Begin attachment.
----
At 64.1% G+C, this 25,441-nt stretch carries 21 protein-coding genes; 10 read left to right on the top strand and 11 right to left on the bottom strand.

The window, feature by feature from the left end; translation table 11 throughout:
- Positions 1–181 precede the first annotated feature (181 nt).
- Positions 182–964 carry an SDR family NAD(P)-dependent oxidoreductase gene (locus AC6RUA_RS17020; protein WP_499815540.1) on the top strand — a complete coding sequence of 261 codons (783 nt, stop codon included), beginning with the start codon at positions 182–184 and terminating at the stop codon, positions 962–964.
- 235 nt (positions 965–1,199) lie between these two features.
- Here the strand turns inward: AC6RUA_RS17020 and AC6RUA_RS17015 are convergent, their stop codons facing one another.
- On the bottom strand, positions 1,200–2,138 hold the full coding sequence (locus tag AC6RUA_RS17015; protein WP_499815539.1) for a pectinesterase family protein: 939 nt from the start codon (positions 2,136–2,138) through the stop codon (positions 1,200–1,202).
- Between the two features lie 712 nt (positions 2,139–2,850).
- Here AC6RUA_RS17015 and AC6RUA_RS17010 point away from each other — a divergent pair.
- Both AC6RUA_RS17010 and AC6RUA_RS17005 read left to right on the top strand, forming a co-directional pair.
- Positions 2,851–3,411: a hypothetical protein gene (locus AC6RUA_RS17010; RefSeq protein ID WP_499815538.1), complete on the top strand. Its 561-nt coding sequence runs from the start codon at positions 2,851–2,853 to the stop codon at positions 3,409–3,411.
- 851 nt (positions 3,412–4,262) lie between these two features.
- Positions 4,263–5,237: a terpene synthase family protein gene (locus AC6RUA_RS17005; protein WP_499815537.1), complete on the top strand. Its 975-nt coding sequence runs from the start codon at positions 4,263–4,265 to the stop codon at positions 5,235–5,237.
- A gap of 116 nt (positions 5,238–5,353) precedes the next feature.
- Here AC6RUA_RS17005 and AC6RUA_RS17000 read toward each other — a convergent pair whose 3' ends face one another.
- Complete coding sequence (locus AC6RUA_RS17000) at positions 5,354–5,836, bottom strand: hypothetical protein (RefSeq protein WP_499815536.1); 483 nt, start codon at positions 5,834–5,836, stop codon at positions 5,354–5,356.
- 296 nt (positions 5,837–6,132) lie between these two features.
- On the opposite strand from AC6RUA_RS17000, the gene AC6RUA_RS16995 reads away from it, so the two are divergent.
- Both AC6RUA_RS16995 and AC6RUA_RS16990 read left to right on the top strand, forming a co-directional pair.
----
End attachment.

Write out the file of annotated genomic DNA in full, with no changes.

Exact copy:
At 64.1% G+C, this 25,441-nt stretch carries 21 protein-coding genes; 10 read left to right on the top strand and 11 right to left on the bottom strand.

The window, feature by feature from the left end; translation table 11 throughout:
- Positions 1–181 precede the first annotated feature (181 nt).
- Positions 182–964 carry an SDR family NAD(P)-dependent oxidoreductase gene (locus AC6RUA_RS17020; protein WP_499815540.1) on the top strand — a complete coding sequence of 261 codons (783 nt, stop codon included), beginning with the start codon at positions 182–184 and terminating at the stop codon, positions 962–964.
- 235 nt (positions 965–1,199) lie between these two features.
- Here the strand turns inward: AC6RUA_RS17020 and AC6RUA_RS17015 are convergent, their stop codons facing one another.
- On the bottom strand, positions 1,200–2,138 hold the full coding sequence (locus tag AC6RUA_RS17015; protein WP_499815539.1) for a pectinesterase family protein: 939 nt from the start codon (positions 2,136–2,138) through the stop codon (positions 1,200–1,202).
- Between the two features lie 712 nt (positions 2,139–2,850).
- Here AC6RUA_RS17015 and AC6RUA_RS17010 point away from each other — a divergent pair.
- Both AC6RUA_RS17010 and AC6RUA_RS17005 read left to right on the top strand, forming a co-directional pair.
- Positions 2,851–3,411: a hypothetical protein gene (locus AC6RUA_RS17010; RefSeq protein ID WP_499815538.1), complete on the top strand. Its 561-nt coding sequence runs from the start codon at positions 2,851–2,853 to the stop codon at positions 3,409–3,411.
- 851 nt (positions 3,412–4,262) lie between these two features.
- Positions 4,263–5,237: a terpene synthase family protein gene (locus AC6RUA_RS17005; protein WP_499815537.1), complete on the top strand. Its 975-nt coding sequence runs from the start codon at positions 4,263–4,265 to the stop codon at positions 5,235–5,237.
- A gap of 116 nt (positions 5,238–5,353) precedes the next feature.
- Here AC6RUA_RS17005 and AC6RUA_RS17000 read toward each other — a convergent pair whose 3' ends face one another.
- Complete coding sequence (locus AC6RUA_RS17000) at positions 5,354–5,836, bottom strand: hypothetical protein (RefSeq protein WP_499815536.1); 483 nt, start codon at positions 5,834–5,836, stop codon at positions 5,354–5,356.
- 296 nt (positions 5,837–6,132) lie between these two features.
- On the opposite strand from AC6RUA_RS17000, the gene AC6RUA_RS16995 reads away from it, so the two are divergent.
- Both AC6RUA_RS16995 and AC6RUA_RS16990 read left to right on the top strand, forming a co-directional pair.